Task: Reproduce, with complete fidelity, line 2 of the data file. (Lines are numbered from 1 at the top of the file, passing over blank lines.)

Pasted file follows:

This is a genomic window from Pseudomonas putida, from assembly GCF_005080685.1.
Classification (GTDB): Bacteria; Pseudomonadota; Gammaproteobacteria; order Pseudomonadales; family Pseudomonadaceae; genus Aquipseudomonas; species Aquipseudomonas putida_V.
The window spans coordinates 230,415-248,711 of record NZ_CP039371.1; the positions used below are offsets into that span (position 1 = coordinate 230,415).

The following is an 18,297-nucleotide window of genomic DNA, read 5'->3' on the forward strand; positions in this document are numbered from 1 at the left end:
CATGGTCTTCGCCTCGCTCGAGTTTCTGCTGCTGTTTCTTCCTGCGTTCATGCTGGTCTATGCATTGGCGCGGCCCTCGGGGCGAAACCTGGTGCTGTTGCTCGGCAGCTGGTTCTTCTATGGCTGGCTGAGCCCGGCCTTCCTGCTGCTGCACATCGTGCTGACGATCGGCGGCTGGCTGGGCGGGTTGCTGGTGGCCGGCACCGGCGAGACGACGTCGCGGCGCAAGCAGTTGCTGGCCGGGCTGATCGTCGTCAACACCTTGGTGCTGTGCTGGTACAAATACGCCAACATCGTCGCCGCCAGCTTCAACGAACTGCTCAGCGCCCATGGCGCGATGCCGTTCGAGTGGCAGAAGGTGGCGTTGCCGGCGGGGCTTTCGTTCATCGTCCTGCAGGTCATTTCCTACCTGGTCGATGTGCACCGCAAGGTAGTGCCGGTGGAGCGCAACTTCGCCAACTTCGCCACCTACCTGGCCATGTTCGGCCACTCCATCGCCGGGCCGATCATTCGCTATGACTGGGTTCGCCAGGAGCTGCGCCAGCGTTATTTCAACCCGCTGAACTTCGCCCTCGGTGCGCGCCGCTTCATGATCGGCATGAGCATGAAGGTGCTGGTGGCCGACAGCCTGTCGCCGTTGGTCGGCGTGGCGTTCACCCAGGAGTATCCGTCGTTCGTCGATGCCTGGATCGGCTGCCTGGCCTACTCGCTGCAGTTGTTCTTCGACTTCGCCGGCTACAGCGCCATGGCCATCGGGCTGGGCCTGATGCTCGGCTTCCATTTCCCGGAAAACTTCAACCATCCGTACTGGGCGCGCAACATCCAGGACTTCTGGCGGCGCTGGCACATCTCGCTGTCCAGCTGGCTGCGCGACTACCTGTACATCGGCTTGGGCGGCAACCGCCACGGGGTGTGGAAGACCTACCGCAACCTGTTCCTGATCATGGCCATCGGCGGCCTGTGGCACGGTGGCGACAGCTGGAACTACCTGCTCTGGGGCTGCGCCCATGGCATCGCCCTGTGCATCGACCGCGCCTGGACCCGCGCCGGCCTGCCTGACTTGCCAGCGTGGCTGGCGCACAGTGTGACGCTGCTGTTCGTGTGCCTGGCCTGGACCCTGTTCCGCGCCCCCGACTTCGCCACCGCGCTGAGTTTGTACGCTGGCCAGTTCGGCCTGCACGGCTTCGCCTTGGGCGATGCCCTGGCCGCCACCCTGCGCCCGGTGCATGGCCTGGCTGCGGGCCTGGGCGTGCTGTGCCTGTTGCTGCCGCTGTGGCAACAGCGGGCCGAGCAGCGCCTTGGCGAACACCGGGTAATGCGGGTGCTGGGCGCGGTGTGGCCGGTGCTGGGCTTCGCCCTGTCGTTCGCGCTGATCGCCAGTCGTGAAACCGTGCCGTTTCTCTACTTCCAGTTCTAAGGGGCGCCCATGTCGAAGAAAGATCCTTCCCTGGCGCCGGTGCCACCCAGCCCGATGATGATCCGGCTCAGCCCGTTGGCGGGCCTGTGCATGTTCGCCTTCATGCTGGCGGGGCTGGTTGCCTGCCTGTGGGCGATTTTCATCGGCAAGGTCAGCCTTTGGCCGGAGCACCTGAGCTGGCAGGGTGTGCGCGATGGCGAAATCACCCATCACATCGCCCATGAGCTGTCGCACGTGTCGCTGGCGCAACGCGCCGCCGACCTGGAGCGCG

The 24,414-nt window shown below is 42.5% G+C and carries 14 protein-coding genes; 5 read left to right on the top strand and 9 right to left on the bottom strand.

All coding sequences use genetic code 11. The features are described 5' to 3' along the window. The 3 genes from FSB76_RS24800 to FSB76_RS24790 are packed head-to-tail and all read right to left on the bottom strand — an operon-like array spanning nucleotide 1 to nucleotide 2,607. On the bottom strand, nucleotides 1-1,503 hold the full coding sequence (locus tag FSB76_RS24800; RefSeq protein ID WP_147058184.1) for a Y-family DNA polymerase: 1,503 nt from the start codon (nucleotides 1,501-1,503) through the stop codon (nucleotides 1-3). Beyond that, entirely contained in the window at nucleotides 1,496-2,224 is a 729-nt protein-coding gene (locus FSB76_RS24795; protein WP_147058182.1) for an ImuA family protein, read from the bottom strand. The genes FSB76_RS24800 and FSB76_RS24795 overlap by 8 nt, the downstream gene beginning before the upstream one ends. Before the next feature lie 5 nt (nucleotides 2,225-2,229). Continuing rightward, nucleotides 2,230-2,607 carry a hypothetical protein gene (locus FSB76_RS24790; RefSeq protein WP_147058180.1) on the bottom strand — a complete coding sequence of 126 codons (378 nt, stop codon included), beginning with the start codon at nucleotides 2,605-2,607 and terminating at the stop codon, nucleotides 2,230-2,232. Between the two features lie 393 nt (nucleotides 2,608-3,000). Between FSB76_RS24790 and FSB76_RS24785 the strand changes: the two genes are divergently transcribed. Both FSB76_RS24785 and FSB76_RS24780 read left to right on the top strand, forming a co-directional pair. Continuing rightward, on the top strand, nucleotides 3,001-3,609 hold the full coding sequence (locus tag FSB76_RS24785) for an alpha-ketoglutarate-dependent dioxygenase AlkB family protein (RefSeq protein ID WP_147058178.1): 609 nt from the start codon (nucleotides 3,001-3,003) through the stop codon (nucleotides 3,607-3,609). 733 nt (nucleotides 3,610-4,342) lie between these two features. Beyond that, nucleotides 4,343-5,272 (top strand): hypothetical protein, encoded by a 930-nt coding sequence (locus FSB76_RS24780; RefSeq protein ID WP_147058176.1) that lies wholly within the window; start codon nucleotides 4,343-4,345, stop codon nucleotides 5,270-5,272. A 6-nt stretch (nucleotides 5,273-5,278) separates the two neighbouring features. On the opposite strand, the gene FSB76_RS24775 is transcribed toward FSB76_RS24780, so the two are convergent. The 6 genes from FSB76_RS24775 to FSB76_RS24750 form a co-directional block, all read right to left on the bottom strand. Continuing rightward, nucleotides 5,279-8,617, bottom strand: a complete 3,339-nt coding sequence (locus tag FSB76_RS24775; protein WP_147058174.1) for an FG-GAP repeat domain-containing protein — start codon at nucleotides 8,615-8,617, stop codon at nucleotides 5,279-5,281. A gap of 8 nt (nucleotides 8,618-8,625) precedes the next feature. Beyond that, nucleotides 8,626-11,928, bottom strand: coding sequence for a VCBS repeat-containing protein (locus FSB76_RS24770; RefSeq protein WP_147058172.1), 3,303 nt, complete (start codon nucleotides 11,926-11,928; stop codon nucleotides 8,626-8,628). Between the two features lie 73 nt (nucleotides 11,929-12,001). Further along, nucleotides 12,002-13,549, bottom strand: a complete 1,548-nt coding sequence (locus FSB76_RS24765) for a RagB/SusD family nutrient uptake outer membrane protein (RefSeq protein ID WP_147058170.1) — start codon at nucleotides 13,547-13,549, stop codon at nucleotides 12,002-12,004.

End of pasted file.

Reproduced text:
Classification (GTDB): Bacteria; Pseudomonadota; Gammaproteobacteria; order Pseudomonadales; family Pseudomonadaceae; genus Aquipseudomonas; species Aquipseudomonas putida_V.